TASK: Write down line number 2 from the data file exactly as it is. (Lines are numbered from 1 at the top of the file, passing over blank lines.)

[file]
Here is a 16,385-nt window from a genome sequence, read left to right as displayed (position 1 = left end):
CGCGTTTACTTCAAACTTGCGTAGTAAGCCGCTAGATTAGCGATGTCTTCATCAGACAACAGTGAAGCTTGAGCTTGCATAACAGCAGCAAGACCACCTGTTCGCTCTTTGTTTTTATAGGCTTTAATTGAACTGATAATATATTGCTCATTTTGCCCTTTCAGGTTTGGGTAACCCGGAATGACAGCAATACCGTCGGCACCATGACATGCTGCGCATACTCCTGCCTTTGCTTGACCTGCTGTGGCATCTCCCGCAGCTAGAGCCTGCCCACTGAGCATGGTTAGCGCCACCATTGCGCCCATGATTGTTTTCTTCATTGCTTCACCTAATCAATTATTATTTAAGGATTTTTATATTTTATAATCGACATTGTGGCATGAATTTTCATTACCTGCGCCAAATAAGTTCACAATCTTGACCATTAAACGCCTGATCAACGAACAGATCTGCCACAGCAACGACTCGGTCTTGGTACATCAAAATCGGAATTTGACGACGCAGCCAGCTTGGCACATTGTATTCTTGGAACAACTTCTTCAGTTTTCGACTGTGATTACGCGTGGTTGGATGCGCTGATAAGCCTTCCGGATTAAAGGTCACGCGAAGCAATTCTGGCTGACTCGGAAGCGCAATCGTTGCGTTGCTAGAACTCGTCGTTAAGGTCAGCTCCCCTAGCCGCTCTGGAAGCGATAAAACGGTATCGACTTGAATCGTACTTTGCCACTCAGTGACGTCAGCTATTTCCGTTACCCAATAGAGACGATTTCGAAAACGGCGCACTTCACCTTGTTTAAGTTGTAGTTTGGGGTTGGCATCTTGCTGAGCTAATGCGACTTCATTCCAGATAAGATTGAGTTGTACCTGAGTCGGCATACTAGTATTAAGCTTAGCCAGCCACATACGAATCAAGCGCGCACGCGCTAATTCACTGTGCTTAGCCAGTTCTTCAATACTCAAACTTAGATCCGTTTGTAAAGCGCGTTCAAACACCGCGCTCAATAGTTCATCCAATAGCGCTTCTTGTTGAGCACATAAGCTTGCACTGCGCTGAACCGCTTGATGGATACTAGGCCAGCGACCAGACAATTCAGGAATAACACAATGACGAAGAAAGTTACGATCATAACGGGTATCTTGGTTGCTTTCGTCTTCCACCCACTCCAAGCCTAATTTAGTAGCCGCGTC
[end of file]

CGCGTTTACTTCAAACTTGCGTAGTAAGCCGCTAGATTAGCGATGTCTTCATCAGACAACAGTGAAGCTTGAGCTTGCATAACAGCAGCAAGACCACCTGTTCGCTCTTTGTTTTTATAGGCTTTAATTGAACTGATAATATATTGCTCATTTTGCCCTTTCAGGTTTGGGTAACCCGGAATGACAGCAATACCGTCGGCACCATGACATGCTGCGCATACTCCTGCCTTTGCTTGACCTGCTGTGGCATCTCCCGCAGCTAGAGCCTGCCCACTGAGCATGGTTAGCGCCACCATTGCGCCCATGATTGTTTTCTTCATTGCTTCACCTAATCAATTATTATTTAAGGATTTTTATATTTTATAATCGACATTGTGGCATGAATTTTCATTACCTGCGCCAAATAAGTTCACAATCTTGACCATTAAACGCCTGATCAACGAACAGATCTGCCACAGCAACGACTCGGTCTTGGTACATCAAAATCGGAATTTGACGACGCAGCCAGCTTGGCACATTGTATTCTTGGAACAACTTCTTCAGTTTTCGACTGTGATTACGCGTGGTTGGATGCGCTGATAAGCCTTCCGGATTAAAGGTCACGCGAAGCAATTCTGGCTGACTCGGAAGCGCAATCGTTGCGTTGCTAGAACTCGTCGTTAAGGTCAGCTCCCCTAGCCGCTCTGGAAGCGATAAAACGGTATCGACTTGAATCGTACTTTGCCACTCAGTGACGTCAGCTATTTCCGTTACCCAATAGAGACGATTTCGAAAACGGCGCACTTCACCTTGTTTAAGTTGTAGTTTGGGGTTGGCATCTTGCTGAGCTAATGCGACTTCATTCCAGATAAGATTGAGTTGTACCTGAGTCGGCATACTAGTATTAAGCTTAGCCAGCCACATACGAATCAAGCGCGCACGCGCTAATTCACTGTGCTTAGCCAGTTCTTCAATACTCAAACTTAGATCCGTTTGTAAAGCGCGTTCAAACACCGCGCTCAATAGTTCATCCAATAGCGCTTCTTGTTGAGCACATAAGCTTGCACTGCGCTGAACCGCTTGATGGATACTAGGCCAGCGACCAGACAATTCAGGAATAACACAATGACGAAGAAAGTTACGATCATAACGGGTATCTTGGTTGCTTTCGTCTTCCACCCACTCCAAGCCTAATTTAGTAGCCGCGTC